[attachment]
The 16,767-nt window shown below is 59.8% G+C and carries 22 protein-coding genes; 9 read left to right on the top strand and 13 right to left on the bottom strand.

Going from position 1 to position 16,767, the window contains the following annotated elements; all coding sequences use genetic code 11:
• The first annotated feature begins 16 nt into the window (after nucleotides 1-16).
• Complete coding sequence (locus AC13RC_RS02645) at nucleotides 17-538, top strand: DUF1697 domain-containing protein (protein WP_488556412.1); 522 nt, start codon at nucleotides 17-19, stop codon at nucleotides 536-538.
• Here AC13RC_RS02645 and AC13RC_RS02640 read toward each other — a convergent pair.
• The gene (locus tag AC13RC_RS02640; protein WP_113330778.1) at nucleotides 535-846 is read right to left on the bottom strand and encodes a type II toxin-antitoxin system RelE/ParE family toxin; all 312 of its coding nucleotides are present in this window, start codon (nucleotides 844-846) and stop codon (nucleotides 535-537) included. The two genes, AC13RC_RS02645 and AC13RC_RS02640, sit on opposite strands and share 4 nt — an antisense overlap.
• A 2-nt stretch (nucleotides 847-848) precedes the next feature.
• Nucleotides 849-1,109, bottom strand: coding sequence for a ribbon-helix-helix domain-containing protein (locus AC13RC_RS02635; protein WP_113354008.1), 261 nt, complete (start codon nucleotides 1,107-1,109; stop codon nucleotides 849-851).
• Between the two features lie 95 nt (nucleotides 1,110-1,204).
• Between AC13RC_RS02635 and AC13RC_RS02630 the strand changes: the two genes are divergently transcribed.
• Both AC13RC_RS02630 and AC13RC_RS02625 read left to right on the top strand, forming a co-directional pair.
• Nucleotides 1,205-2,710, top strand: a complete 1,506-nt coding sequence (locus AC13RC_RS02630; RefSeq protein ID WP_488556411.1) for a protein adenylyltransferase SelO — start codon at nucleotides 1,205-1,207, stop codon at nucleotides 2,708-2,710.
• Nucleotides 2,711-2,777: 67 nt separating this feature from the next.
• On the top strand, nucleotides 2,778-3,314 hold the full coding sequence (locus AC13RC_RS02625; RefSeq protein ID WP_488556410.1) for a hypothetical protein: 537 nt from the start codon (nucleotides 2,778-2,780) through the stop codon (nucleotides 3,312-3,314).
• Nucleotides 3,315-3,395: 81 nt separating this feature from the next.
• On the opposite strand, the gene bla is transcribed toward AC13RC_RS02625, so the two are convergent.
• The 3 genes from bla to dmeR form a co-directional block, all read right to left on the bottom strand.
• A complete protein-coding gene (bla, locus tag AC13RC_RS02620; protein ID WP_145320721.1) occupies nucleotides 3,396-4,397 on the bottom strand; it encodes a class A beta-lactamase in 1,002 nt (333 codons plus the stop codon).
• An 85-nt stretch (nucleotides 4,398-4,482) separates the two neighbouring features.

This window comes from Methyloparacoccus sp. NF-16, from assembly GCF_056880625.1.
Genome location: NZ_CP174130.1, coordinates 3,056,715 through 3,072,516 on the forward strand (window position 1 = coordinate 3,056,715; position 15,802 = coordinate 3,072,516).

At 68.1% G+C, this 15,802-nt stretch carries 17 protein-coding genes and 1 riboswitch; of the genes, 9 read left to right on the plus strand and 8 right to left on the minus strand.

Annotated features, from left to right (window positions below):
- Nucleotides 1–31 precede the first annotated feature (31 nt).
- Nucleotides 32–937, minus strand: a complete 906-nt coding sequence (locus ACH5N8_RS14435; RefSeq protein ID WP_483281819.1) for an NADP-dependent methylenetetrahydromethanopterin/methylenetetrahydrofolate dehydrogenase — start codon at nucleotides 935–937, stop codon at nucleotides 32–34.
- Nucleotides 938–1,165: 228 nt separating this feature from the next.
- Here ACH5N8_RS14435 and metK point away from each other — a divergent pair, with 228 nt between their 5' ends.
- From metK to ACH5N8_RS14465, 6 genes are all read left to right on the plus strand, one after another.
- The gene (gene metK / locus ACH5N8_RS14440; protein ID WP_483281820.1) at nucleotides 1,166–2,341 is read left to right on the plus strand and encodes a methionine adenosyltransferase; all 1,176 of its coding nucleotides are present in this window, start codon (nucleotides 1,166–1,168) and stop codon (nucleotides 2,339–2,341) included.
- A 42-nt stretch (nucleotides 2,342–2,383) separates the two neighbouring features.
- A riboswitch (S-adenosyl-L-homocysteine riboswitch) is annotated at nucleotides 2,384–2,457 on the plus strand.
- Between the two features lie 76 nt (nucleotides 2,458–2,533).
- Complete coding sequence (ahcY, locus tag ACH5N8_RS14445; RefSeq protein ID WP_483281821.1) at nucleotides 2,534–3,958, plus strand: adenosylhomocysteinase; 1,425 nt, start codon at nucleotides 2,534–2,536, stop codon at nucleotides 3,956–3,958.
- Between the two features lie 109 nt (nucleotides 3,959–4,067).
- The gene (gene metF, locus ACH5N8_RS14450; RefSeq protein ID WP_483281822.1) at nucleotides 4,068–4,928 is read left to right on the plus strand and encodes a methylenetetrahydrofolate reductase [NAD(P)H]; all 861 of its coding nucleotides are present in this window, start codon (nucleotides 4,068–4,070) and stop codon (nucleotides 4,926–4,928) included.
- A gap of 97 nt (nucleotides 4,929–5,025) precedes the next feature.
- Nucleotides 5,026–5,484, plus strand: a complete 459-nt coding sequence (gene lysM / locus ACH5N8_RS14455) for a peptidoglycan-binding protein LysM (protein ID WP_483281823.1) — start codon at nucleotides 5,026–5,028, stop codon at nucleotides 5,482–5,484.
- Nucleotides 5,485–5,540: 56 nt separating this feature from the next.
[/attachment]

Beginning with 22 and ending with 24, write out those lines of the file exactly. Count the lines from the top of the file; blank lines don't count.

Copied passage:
At 68.1% G+C, this 15,802-nt stretch carries 17 protein-coding genes and 1 riboswitch; of the genes, 9 read left to right on the plus strand and 8 right to left on the minus strand.

Annotated features, from left to right (window positions below):
- Nucleotides 1–31 precede the first annotated feature (31 nt).